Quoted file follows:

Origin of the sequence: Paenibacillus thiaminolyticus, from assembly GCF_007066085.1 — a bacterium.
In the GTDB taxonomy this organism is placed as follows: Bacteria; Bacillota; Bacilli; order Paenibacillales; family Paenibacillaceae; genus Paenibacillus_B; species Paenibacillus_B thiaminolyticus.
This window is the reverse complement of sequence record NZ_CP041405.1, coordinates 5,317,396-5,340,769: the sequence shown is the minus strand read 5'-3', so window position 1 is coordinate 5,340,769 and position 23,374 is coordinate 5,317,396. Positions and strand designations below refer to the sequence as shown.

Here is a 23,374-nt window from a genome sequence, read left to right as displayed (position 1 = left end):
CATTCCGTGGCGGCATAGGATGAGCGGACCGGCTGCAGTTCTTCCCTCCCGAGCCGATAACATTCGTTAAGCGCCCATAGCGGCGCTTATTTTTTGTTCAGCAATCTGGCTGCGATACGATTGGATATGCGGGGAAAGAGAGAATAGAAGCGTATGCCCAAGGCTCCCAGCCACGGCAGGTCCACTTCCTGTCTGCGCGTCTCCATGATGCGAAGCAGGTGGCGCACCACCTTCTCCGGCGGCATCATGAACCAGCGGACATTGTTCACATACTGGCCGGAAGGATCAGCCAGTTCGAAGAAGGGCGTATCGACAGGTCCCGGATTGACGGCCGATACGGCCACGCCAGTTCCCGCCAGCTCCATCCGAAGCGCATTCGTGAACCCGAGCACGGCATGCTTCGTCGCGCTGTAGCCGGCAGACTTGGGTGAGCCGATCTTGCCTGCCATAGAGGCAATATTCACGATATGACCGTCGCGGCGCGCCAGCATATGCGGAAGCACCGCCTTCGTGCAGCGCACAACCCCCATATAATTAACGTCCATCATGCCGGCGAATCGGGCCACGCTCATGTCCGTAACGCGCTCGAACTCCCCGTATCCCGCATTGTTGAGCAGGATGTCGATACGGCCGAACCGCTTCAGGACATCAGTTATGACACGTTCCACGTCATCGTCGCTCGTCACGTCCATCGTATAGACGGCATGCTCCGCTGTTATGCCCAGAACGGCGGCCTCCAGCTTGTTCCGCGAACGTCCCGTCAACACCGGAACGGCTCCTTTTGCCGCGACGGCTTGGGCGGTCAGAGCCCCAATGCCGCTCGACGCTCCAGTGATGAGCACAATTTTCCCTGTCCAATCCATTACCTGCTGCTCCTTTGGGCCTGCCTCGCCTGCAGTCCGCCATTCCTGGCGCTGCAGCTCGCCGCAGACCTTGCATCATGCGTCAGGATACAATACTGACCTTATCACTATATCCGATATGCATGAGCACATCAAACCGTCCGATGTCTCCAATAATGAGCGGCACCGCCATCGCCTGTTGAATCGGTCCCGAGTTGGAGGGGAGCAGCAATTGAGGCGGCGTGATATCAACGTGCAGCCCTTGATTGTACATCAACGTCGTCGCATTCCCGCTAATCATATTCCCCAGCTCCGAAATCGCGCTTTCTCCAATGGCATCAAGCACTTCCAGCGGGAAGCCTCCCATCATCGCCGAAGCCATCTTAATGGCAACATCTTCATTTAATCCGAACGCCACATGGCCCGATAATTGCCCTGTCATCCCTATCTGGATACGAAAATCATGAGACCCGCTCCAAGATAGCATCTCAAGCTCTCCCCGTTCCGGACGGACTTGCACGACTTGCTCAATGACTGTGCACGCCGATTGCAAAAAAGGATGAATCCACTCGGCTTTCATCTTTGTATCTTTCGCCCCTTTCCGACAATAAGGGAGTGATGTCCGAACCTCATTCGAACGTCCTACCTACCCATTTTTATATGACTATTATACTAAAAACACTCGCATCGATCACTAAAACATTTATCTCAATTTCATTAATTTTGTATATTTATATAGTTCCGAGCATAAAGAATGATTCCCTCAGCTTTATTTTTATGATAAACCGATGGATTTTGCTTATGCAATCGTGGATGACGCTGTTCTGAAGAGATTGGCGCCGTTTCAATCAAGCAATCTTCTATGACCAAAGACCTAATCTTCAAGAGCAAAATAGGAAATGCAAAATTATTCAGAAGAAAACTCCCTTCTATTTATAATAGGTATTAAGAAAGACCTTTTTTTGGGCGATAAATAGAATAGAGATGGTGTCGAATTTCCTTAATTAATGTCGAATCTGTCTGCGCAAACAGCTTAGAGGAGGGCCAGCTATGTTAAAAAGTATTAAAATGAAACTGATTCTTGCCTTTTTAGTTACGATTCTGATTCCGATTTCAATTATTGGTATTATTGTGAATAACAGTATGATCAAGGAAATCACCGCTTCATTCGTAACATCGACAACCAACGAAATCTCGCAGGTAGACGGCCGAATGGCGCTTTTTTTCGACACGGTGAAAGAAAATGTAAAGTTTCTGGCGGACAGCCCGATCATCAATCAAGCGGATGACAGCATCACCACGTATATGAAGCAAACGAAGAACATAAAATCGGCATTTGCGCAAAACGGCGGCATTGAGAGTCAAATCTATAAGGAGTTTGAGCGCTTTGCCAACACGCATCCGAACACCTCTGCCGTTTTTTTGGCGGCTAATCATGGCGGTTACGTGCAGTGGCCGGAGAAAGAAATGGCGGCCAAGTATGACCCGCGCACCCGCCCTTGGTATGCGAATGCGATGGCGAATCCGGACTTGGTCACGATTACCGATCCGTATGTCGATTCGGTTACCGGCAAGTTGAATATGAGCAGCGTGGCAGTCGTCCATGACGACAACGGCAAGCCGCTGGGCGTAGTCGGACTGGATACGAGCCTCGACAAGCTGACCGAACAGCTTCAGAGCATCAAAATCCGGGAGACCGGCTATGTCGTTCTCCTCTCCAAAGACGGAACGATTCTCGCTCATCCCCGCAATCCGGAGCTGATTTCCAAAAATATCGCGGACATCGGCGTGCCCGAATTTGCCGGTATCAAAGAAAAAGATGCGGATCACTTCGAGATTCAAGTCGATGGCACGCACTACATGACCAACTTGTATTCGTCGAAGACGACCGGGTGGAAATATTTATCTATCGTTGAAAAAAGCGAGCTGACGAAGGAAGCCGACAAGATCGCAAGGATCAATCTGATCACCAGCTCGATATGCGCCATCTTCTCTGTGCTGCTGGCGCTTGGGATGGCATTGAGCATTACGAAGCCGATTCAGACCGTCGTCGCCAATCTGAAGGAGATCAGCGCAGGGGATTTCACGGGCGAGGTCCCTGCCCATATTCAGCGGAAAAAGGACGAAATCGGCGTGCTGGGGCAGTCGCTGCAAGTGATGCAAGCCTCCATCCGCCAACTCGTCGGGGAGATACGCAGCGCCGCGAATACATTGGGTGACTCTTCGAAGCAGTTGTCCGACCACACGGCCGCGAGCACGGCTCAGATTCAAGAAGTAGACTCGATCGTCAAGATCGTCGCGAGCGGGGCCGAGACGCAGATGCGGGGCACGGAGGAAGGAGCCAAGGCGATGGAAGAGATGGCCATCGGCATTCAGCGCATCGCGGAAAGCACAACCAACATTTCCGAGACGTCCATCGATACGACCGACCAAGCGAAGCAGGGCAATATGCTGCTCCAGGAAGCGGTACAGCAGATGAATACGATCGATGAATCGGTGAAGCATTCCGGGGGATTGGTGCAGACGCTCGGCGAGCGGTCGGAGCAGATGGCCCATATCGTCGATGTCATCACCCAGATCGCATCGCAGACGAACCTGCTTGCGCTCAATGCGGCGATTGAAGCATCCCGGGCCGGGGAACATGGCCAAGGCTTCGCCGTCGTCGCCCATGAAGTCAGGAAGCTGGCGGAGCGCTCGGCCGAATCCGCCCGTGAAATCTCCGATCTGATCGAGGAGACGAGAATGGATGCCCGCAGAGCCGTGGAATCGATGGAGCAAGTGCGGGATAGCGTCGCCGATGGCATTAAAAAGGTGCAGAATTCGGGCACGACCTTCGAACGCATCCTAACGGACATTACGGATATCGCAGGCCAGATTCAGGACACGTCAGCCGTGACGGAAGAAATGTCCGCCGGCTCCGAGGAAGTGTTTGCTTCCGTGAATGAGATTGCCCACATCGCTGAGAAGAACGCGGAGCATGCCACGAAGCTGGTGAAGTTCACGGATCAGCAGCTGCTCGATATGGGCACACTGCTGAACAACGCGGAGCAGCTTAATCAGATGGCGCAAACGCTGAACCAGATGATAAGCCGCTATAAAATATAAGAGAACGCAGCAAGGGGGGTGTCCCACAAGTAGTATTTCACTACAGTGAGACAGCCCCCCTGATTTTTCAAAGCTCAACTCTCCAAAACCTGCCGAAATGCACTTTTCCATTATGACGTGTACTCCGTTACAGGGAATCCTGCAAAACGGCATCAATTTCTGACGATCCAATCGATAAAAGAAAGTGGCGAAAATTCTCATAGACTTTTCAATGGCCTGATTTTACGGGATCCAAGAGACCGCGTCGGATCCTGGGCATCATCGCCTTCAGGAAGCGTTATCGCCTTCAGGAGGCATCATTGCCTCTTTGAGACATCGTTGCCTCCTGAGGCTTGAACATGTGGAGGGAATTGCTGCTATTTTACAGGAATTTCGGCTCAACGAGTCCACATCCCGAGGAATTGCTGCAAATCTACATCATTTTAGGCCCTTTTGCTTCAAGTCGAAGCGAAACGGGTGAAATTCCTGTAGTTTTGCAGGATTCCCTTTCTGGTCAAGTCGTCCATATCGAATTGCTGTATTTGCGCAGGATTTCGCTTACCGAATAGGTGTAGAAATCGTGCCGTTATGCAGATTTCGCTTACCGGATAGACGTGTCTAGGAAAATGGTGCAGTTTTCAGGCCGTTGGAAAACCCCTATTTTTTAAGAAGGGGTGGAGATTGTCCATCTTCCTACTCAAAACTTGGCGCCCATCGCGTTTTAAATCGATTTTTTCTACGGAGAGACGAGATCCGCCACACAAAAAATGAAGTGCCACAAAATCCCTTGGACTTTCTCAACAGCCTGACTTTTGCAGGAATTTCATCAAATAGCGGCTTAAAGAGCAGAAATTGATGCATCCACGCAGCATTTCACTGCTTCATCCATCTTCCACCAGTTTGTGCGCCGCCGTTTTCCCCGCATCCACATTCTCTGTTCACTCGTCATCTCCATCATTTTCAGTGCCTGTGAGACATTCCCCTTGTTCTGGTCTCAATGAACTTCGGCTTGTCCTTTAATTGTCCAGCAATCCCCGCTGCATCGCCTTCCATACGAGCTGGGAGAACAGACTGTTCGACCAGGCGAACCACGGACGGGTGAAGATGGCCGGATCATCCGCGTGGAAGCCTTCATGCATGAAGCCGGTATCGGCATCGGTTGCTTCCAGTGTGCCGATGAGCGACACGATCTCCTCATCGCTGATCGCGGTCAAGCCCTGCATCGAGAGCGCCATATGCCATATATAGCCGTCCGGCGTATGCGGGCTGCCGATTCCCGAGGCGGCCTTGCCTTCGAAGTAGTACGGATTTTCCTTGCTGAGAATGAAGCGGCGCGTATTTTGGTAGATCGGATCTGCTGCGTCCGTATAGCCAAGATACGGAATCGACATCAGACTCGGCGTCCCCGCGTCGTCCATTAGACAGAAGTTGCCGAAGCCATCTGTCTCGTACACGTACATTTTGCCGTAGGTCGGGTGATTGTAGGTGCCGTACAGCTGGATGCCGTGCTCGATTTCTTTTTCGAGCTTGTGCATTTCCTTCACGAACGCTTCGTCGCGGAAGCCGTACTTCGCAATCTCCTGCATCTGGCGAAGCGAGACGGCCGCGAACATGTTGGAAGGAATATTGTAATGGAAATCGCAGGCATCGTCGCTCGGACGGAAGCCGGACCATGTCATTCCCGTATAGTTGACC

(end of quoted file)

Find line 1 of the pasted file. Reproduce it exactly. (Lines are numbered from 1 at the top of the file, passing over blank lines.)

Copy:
Origin of the sequence: Paenibacillus thiaminolyticus, from assembly GCF_007066085.1 — a bacterium.